IN MEMORIAM: Rose Marie – Dick Van Dyke Show Actress and Singer
Rose Marie (born Rose Marie Mazzetta; August 15, 1923 – December 28, 2017) was an American actress, singer, comedienne, and veteran of vaudeville — with a career that ultimately spanned over nine decades and included film, radio, records, theater, night clubs and television. As a child performer, she had a successful singing career as Baby Rose Marie. As an adult, she became one of the first major stars to be known simply by her first names.
She was widely known for her role on the CBS situation comedy The Dick Van Dyke Show (1961–1966), as television comedy writer Sally Rogers, “who went toe-to-toe in a man’s world..” Later she portrayed Myrna Gibbons on The Doris Day Show and was a 14-year panelist on The Hollywood Squares.
She is the subject of a 2017 documentary film “Wait for Your Laugh” with interviews from co-stars including Carl Reiner, Dick Van Dyke, Peter Marshall and Tim Conway.
Marie was born Rose Marie Mazzetta in Manhattan, New York on August 15, 1923, to Italian-American vaudeville actor Frank Mazzetta, who went by the name of Frank Curley, and Polish-American Stella Gluszcak. At the age of three, she started performing under the name “Baby Rose Marie.” At five, she became a radio star on NBC and made a series of films.
At her height of fame as a child singer, from late 1929 to 1934, she had her own radio show, made numerous records, and was featured in a number of Paramount films and shorts. She continued to appear in films through the mid-1930s, making shorts and one feature picture, International House (1933), with W. C. Fields for Paramount.
As she entered adulthood, Marie turned to nightclub and lounge performances. According to her autobiography, Hold the Roses, she was assisted in her career by many members of organized crime, including Al Capone and Bugsy Siegel. Rose Marie secured work at the Flamingo Hotel in Las Vegas, Nevada, which was built by Siegel. Because of the Flamingo’s organized crime ties, she had to seek permission to perform in other casinos and remained loyal to “the boys” at the Flamingo for the rest of her life.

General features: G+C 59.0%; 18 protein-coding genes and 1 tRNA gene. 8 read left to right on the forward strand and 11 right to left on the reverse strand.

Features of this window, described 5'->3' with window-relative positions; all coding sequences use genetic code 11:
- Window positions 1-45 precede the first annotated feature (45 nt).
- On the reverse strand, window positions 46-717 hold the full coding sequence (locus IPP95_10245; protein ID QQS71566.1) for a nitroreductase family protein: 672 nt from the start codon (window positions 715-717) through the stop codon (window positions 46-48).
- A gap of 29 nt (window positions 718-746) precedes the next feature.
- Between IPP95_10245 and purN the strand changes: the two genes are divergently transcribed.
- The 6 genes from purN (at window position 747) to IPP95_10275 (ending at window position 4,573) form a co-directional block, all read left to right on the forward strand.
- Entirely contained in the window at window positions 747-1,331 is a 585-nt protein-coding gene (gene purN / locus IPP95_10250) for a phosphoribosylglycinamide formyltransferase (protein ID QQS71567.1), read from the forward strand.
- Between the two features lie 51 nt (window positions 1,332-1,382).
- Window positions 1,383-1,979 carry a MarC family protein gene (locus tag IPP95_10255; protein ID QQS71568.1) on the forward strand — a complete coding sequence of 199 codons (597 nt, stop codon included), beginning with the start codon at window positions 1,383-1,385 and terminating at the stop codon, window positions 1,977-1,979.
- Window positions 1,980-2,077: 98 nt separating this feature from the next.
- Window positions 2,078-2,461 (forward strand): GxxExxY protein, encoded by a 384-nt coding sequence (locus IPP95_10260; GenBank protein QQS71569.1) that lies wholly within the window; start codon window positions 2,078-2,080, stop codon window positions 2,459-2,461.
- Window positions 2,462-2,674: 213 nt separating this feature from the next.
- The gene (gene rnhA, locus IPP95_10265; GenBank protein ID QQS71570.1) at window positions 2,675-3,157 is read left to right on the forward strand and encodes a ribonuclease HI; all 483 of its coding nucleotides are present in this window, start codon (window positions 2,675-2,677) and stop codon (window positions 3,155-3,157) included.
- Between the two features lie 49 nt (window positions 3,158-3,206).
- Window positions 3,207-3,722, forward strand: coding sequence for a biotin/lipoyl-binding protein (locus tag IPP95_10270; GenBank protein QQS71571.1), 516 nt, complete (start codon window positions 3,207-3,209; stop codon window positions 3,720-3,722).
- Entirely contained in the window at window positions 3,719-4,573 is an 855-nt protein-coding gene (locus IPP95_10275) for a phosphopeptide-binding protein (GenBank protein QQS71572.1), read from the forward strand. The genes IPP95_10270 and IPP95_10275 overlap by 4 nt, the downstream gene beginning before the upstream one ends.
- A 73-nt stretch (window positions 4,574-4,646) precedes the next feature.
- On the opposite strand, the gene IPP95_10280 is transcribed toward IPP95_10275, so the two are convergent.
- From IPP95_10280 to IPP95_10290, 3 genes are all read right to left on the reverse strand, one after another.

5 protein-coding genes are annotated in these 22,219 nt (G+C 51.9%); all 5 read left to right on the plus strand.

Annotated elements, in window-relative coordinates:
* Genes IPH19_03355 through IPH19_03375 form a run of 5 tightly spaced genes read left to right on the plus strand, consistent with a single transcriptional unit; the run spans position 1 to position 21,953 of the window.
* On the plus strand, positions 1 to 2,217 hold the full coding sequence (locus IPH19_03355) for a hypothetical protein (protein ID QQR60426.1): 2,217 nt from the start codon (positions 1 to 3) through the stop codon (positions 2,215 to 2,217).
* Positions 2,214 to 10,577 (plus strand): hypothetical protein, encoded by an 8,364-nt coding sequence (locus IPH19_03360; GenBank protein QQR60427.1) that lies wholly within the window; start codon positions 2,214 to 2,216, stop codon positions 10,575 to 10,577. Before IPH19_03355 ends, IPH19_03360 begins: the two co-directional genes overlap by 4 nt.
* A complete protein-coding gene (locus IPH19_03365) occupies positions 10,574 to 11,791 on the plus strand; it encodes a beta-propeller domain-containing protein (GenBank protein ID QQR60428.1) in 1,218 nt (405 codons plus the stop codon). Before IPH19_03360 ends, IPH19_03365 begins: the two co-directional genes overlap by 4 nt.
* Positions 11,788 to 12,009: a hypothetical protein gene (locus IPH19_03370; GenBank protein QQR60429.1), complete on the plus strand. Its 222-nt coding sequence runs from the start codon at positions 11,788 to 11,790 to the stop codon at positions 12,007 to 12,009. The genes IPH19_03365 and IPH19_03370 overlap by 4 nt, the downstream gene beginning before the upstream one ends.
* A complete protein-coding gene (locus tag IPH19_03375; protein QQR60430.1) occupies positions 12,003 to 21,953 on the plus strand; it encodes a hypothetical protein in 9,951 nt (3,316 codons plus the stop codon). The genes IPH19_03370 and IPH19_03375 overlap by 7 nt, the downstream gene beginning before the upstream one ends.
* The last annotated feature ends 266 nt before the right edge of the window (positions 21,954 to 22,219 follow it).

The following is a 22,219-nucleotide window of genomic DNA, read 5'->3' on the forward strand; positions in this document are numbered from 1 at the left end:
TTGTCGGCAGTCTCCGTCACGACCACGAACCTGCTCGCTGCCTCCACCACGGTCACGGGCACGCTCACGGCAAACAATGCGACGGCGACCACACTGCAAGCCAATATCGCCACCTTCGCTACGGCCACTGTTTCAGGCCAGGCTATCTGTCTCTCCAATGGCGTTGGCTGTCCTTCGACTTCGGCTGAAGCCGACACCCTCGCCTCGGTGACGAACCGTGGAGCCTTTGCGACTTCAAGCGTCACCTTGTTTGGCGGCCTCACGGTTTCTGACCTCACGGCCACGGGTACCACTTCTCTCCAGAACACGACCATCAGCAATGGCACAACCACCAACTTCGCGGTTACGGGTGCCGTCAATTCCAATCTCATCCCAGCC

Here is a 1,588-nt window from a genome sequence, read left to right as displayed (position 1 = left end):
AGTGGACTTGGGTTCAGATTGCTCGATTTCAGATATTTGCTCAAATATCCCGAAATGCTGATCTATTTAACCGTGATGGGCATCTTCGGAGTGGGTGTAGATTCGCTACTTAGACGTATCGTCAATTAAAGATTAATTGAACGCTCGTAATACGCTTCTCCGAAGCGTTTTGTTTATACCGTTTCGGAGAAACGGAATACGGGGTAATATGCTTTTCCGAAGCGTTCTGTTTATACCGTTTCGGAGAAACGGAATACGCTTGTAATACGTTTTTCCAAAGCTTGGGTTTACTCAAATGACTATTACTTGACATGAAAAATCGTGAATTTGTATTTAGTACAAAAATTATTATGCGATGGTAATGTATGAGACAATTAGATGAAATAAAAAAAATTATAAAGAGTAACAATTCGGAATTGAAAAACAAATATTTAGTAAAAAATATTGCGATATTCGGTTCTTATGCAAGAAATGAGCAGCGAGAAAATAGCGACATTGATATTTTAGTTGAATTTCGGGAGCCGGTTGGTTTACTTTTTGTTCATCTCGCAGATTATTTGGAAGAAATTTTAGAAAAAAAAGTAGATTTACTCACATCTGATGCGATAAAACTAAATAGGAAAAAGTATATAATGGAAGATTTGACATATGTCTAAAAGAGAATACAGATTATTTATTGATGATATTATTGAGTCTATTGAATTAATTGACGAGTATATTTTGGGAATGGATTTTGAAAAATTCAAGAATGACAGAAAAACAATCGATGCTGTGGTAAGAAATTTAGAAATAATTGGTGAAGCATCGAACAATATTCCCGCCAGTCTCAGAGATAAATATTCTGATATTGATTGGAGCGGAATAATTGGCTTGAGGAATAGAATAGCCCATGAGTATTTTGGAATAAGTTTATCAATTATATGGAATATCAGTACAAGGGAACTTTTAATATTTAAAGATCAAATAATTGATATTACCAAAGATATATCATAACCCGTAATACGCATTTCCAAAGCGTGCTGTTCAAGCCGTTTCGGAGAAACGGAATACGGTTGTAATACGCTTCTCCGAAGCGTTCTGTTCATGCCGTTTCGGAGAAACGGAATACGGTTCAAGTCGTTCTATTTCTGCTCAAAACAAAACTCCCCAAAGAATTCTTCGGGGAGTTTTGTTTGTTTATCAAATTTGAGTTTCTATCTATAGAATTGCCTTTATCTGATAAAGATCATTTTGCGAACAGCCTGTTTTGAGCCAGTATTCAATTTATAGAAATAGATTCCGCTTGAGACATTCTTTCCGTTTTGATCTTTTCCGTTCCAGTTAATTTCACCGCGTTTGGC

Concurrently with her nightclub work, the young adult Marie continued to work in radio, earning the nickname “Darling of the Airwaves.”
In 1929, the 5-year-old singer made a Vitaphone sound short titled Baby Rose Marie the Child Wonder. Between 1930 and 1938, she made 17 recordings, three of which were not issued. Her first issued record, recorded on March 10, 1932, featured accompaniment by Fletcher Henderson’s band, one of the leading African American jazz orchestras of the day. According to Hendersonia, the bio-discography by Walter C. Allen, Henderson and the band were in the Victor studios recording the four songs they were intending to produce that day and were asked to accompany Baby Rose Marie, reading from a stock arrangement.
Her recording of “Say That You Were Teasing Me” (backed with “Take a Picture of the Moon”, Victor 22960) also featured Henderson’s orchestra and was a national hit in 1932. According to Joel Whitburn, Marie was the last surviving entertainer to have charted a hit before World War II.
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Read the rest of Rose Marie’s bio here:
Photo: Baby Rose Marie – NBC Radio star in 1930
By What’s On the Air Company – What’s On the Air, June 1930, Public Domain https://commons.wikimedia.org/w/index.php?curid=56187855